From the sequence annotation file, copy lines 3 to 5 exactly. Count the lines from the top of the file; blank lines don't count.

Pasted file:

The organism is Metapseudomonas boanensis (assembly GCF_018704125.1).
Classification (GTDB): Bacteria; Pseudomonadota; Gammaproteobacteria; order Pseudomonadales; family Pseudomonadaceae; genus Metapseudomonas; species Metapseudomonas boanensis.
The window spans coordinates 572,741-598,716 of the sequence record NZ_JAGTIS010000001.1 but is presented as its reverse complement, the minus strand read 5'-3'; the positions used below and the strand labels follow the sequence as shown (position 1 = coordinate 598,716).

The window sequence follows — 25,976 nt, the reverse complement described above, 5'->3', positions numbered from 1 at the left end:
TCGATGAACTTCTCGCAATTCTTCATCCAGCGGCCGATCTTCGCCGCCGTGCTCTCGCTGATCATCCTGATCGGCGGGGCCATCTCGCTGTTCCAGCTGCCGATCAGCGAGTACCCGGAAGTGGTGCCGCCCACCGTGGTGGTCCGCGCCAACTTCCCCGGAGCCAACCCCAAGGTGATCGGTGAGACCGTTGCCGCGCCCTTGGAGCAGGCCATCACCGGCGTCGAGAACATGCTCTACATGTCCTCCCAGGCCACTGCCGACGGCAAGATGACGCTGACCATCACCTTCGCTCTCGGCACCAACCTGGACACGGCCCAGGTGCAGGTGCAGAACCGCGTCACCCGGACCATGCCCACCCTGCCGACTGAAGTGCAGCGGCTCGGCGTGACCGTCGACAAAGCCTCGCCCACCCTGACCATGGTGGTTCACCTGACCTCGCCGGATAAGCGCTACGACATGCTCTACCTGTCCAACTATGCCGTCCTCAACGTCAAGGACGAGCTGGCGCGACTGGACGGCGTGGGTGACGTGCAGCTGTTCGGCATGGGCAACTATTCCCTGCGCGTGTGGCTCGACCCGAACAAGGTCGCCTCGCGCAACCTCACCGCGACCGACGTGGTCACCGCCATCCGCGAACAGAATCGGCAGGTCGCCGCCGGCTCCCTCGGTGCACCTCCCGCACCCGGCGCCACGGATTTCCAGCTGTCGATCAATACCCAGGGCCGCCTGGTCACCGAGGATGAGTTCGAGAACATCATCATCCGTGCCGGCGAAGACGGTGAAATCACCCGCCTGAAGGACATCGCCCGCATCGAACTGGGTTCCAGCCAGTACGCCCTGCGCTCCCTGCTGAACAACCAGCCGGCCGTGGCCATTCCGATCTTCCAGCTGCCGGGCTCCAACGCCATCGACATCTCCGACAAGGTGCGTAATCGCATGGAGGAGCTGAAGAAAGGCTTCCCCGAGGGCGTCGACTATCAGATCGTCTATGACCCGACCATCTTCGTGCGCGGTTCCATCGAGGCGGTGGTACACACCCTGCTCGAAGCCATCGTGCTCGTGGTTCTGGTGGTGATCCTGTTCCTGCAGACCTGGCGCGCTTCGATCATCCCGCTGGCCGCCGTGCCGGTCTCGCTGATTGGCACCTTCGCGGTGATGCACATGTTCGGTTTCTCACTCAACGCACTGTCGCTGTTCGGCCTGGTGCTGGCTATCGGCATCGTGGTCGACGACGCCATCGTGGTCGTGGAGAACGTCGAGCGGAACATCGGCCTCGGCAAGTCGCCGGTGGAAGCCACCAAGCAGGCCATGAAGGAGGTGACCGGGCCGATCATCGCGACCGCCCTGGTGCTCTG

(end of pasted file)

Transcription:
The window spans coordinates 572,741-598,716 of the sequence record NZ_JAGTIS010000001.1 but is presented as its reverse complement, the minus strand read 5'-3'; the positions used below and the strand labels follow the sequence as shown (position 1 = coordinate 598,716).

The window sequence follows — 25,976 nt, the reverse complement described above, 5'->3', positions numbered from 1 at the left end:
TCGATGAACTTCTCGCAATTCTTCATCCAGCGGCCGATCTTCGCCGCCGTGCTCTCGCTGATCATCCTGATCGGCGGGGCCATCTCGCTGTTCCAGCTGCCGATCAGCGAGTACCCGGAAGTGGTGCCGCCCACCGTGGTGGTCCGCGCCAACTTCCCCGGAGCCAACCCCAAGGTGATCGGTGAGACCGTTGCCGCGCCCTTGGAGCAGGCCATCACCGGCGTCGAGAACATGCTCTACATGTCCTCCCAGGCCACTGCCGACGGCAAGATGACGCTGACCATCACCTTCGCTCTCGGCACCAACCTGGACACGGCCCAGGTGCAGGTGCAGAACCGCGTCACCCGGACCATGCCCACCCTGCCGACTGAAGTGCAGCGGCTCGGCGTGACCGTCGACAAAGCCTCGCCCACCCTGACCATGGTGGTTCACCTGACCTCGCCGGATAAGCGCTACGACATGCTCTACCTGTCCAACTATGCCGTCCTCAACGTCAAGGACGAGCTGGCGCGACTGGACGGCGTGGGTGACGTGCAGCTGTTCGGCATGGGCAACTATTCCCTGCGCGTGTGGCTCGACCCGAACAAGGTCGCCTCGCGCAACCTCACCGCGACCGACGTGGTCACCGCCATCCGCGAACAGAATCGGCAGGTCGCCGCCGGCTCCCTCGGTGCACCTCCCGCACCCGGCGCCACGGATTTCCAGCTGTCGATCAATACCCAGGGCCGCCTGGTCACCGAGGATGAGTTCGAGAACATCATCATCCGTGCCGGCGAAGACGGTGAAATCACCCGCCTGAAGGACATCGCCCGCATCGAACTGGGTTCCAGCCAGTACGCCCTGCGCTCCCTGCTGAACAACCAGCCGGCCGTGGCCATTCCGATCTTCCAGCTGCCGGGCTCCAACGCCATCGACATCTCCGACAAGGTGCGTAATCGCATGGAGGAGCTGAAGAAAGGCTTCCCCGAGGGCGTCGACTATCAGATCGTCTATGACCCGACCATCTTCGTGCGCGGTTCCATCGAGGCGGTGGTACACACCCTGCTCGAAGCCATCGTGCTCGTGGTTCTGGTGGTGATCCTGTTCCTGCAGACCTGGCGCGCTTCGATCATCCCGCTGGCCGCCGTGCCGGTCTCGCTGATTGGCACCTTCGCGGTGATGCACATGTTCGGTTTCTCACTCAACGCACTGTCGCTGTTCGGCCTGGTGCTGGCTATCGGCATCGTGGTCGACGACGCCATCGTGGTCGTGGAGAACGTCGAGCGGAACATCGGCCTCGGCAAGTCGCCGGTGGAAGCCACCAAGCAGGCCATGAAGGAGGTGACCGGGCCGATCATCGCGACCGCCCTGGTGCTCTG